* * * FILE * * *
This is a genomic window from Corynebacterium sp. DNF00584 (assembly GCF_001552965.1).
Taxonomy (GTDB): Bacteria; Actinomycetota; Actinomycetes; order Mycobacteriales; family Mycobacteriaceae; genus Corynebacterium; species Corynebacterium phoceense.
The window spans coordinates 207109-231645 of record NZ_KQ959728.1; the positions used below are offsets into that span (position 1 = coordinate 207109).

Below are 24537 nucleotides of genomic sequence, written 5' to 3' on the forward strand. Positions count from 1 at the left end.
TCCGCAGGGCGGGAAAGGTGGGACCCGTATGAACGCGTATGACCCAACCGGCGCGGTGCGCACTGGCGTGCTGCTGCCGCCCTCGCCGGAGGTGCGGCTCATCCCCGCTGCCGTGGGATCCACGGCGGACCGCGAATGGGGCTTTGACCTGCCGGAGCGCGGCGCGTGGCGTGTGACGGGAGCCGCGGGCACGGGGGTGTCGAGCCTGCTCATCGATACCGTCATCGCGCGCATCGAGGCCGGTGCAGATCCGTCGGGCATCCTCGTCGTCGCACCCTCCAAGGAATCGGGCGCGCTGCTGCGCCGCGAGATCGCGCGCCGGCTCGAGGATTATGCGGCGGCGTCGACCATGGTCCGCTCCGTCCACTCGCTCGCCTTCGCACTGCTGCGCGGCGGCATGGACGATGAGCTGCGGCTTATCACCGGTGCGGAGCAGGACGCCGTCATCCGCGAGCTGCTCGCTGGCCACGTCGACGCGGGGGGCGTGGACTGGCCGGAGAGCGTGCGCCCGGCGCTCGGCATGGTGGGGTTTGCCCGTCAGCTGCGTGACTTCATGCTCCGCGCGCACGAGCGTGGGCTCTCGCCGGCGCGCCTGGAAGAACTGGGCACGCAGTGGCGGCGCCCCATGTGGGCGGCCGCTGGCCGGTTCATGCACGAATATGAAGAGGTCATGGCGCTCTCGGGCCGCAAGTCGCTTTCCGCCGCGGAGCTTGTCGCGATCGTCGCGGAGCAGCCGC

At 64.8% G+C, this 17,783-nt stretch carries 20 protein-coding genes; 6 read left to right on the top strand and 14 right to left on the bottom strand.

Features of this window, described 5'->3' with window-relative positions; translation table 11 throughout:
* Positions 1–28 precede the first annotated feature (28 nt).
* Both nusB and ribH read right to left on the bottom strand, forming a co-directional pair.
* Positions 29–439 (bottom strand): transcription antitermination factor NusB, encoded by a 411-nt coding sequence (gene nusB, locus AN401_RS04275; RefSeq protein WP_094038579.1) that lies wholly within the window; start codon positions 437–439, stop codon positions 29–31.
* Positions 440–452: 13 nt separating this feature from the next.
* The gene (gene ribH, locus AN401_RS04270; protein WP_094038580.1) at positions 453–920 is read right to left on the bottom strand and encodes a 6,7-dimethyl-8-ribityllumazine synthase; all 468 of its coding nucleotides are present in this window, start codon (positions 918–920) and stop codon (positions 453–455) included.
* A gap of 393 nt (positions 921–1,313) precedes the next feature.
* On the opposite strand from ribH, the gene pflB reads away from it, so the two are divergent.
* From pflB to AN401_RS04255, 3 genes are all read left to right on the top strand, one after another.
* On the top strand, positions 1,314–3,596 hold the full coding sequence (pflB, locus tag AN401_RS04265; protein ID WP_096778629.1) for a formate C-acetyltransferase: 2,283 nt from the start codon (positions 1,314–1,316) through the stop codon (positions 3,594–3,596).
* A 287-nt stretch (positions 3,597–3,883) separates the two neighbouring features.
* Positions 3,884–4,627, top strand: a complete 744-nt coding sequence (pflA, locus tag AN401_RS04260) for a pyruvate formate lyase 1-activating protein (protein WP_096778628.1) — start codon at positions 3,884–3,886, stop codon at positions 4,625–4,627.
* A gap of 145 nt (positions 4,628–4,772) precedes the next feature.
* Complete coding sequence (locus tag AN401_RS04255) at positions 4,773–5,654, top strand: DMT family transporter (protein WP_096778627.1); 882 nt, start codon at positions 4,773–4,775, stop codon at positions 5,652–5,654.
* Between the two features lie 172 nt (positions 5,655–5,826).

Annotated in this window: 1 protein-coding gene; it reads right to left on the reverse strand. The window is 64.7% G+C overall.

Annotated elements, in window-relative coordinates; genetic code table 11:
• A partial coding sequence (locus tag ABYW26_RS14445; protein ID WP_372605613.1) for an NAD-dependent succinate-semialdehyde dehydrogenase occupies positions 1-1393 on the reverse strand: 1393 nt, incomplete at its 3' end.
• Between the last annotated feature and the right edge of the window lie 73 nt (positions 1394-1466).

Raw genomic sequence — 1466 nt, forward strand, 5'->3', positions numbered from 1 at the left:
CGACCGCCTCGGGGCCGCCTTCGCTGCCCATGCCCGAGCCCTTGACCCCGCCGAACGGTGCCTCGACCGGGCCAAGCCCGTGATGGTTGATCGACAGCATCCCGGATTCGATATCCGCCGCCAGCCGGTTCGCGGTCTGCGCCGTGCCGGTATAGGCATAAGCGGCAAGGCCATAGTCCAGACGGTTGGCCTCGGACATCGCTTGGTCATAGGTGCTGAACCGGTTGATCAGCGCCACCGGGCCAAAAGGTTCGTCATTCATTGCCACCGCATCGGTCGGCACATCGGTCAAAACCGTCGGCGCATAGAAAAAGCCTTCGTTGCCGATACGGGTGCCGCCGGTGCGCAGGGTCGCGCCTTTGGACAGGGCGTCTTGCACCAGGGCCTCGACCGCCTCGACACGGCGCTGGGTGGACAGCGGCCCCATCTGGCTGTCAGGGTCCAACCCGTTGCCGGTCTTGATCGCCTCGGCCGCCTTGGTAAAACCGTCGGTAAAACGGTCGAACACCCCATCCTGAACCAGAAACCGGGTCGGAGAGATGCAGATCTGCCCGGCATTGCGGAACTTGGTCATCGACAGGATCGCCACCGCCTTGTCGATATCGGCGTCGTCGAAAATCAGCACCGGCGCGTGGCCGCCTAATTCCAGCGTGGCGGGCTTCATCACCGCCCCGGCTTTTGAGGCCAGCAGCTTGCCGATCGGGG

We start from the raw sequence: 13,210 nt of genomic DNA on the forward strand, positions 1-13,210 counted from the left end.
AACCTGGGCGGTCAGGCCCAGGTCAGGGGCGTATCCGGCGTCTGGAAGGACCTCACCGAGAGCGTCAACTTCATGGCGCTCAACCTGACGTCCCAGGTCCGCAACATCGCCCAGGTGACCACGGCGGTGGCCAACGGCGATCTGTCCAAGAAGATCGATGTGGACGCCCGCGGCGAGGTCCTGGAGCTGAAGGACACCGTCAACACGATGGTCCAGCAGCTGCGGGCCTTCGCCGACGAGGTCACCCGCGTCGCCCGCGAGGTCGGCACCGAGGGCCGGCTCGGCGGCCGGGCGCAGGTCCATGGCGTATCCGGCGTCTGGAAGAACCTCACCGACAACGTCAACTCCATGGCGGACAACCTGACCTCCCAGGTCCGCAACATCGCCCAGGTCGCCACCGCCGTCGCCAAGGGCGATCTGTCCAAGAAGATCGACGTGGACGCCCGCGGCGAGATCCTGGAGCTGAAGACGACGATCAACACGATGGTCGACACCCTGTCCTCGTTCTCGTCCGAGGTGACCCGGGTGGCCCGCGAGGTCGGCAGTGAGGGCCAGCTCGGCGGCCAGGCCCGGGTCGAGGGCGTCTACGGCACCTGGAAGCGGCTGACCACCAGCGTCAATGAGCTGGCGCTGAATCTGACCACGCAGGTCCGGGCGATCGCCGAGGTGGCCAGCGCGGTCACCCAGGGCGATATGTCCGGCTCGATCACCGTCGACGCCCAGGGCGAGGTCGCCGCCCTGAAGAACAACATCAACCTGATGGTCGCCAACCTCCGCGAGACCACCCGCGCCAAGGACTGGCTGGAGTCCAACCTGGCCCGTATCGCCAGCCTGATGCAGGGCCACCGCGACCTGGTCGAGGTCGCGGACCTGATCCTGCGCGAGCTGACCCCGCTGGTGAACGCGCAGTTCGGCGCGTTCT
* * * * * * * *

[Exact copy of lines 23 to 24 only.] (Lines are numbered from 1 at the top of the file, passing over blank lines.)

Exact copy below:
Annotated elements, in window-relative coordinates; genetic code table 11:
• A partial coding sequence (locus tag ABYW26_RS14445; protein ID WP_372605613.1) for an NAD-dependent succinate-semialdehyde dehydrogenase occupies positions 1-1393 on the reverse strand: 1393 nt, incomplete at its 3' end.